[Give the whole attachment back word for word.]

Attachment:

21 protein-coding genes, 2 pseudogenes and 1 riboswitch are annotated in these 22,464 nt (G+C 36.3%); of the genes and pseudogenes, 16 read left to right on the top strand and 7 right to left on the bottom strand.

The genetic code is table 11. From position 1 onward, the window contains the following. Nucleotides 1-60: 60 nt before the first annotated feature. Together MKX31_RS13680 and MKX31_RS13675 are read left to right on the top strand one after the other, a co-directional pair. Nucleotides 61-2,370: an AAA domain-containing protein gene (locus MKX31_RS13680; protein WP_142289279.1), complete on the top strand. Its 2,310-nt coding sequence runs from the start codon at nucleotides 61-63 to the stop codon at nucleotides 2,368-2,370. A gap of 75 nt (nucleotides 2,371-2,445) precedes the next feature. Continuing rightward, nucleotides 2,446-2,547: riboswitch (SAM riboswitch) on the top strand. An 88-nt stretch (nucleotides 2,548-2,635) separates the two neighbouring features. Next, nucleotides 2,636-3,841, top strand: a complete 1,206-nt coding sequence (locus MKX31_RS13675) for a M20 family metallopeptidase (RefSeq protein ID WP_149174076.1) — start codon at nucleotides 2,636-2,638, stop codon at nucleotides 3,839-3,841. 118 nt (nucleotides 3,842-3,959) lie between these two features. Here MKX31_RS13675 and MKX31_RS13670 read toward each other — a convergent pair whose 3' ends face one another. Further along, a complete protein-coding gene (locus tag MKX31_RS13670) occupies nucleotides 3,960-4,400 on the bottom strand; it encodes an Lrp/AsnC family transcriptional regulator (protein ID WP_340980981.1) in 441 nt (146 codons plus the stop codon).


21 protein-coding genes, 2 pseudogenes and 1 riboswitch are annotated in these 22,464 nt (G+C 36.3%); of the genes and pseudogenes, 16 read left to right on the top strand and 7 right to left on the bottom strand.

The genetic code is table 11. From position 1 onward, the window contains the following. Nucleotides 1-60: 60 nt before the first annotated feature. Together MKX31_RS13680 and MKX31_RS13675 are read left to right on the top strand one after the other, a co-directional pair. Nucleotides 61-2,370: an AAA domain-containing protein gene (locus MKX31_RS13680; protein WP_142289279.1), complete on the top strand. Its 2,310-nt coding sequence runs from the start codon at nucleotides 61-63 to the stop codon at nucleotides 2,368-2,370. A gap of 75 nt (nucleotides 2,371-2,445) precedes the next feature. Continuing rightward, nucleotides 2,446-2,547: riboswitch (SAM riboswitch) on the top strand. An 88-nt stretch (nucleotides 2,548-2,635) separates the two neighbouring features. Next, nucleotides 2,636-3,841, top strand: a complete 1,206-nt coding sequence (locus MKX31_RS13675) for a M20 family metallopeptidase (RefSeq protein ID WP_149174076.1) — start codon at nucleotides 2,636-2,638, stop codon at nucleotides 3,839-3,841. 118 nt (nucleotides 3,842-3,959) lie between these two features. Here MKX31_RS13675 and MKX31_RS13670 read toward each other — a convergent pair whose 3' ends face one another. Further along, a complete protein-coding gene (locus tag MKX31_RS13670) occupies nucleotides 3,960-4,400 on the bottom strand; it encodes an Lrp/AsnC family transcriptional regulator (protein ID WP_340980981.1) in 441 nt (146 codons plus the stop codon).